Monday, May 7, 2018

Book Review: 'Mind of a Stranger' by Ruth J. Hartman

MIND


It’s hard to treat a disease when you can’t even admit you have it.
Charlie is such an affectionate and attentive spouse. The best scenes involve him trying to help his wife in any way he can long before either of them know what is happening to Shelby. The text says they’ve only been married a year, but Charlie and Shelby have such a strong emotional bond that it felt to me like they’ve been together for decades. This isn’t a romance novel by any stretch of the imagination, but his devotion to her brought a much-needed sweetness to Shelby’s tale.
It came as a surprise to me, then, that Charlie takes so long to realize something odd is going on with his wife. Most of the couples I know who are as close and loving as these two would have a difficult time keeping such a big secret from one another. I briefly theorized that he was in denial, as this is a common reaction for friends and family members of people living with mental illness. This is a minor criticism of an otherwise engrossing tale, but I would have appreciated it if a reason was given for why Charlie overlooked so many of the signs that show up early on in the tale. It would have been helpful to know if my theory about why he acted that way was correct.
This short story is an illuminating look at what it’s like to live in a mind that feels like it’s spinning out of control. There are times when it’s extremely difficult to understand why someone living with diseases like the one mentioned in this book say and do certain things . As someone who has a loved one with a similar disorder it was extremely interesting to see what it feels like to experience the more severe symptoms from the perspective of the patient.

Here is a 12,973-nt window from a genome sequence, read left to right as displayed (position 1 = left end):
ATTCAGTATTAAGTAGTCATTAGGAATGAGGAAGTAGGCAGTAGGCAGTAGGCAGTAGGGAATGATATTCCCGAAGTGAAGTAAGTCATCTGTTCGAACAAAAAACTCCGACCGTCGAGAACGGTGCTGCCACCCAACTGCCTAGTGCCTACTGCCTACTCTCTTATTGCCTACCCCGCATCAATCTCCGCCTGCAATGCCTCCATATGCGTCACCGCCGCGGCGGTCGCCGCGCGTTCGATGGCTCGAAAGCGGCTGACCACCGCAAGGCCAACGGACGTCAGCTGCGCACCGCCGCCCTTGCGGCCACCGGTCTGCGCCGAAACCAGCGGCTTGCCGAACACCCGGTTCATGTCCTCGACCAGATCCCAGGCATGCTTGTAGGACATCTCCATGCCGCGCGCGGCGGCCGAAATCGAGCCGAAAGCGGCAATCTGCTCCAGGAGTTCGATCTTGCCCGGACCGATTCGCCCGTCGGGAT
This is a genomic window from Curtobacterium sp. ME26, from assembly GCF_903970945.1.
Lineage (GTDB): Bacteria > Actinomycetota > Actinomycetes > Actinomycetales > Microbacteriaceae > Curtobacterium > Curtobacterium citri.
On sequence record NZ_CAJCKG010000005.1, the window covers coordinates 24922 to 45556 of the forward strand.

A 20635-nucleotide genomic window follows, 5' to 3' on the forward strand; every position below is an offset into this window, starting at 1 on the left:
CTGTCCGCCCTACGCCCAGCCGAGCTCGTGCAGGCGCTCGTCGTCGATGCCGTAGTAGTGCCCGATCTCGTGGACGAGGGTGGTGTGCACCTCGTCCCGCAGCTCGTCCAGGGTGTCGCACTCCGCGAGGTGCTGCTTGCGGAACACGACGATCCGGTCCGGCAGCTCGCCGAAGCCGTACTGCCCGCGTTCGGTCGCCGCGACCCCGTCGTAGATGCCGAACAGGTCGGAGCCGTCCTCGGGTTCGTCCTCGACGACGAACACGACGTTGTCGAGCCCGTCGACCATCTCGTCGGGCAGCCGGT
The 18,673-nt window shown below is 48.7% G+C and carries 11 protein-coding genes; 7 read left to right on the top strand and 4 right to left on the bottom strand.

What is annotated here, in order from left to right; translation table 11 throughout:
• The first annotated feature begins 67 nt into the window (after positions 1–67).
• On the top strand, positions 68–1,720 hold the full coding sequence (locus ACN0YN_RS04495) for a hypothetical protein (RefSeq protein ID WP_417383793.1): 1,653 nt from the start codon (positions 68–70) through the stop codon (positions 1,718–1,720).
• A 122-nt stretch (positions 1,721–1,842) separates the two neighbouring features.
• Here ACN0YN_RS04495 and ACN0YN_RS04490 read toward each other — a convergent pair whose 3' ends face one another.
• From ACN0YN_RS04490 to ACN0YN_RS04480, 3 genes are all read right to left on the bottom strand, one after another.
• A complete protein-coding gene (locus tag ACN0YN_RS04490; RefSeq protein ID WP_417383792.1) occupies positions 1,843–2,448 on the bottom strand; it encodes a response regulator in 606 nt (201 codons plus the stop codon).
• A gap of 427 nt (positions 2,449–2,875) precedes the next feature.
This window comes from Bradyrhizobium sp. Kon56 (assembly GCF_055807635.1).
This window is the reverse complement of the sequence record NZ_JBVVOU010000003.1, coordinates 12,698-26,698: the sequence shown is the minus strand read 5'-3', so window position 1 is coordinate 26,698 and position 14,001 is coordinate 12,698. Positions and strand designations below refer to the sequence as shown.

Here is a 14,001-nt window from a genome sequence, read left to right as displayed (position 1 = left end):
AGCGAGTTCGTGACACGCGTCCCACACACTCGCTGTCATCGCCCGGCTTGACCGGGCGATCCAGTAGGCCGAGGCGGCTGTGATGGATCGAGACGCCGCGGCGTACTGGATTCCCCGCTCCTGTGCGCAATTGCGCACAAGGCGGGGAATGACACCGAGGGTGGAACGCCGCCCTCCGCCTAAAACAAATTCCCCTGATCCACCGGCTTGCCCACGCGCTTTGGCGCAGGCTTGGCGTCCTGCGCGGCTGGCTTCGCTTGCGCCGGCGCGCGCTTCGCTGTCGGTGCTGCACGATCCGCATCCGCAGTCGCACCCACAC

Mind of a Stranger is an unforgettable and compassionate snapshot of living with mental illness. I would especially recommend it to friends and family members of people who have been diagnosed with any type of anxiety disorder. This is a must-read!


Editor's note: This article was originally published at Long and Short ReviewsIt has been republished with permission. Like what you read? Subscribe to the SFRB's free daily email notice so you can be up-to-date on our latest articles. Scroll up this page to the sign-up field on your right.

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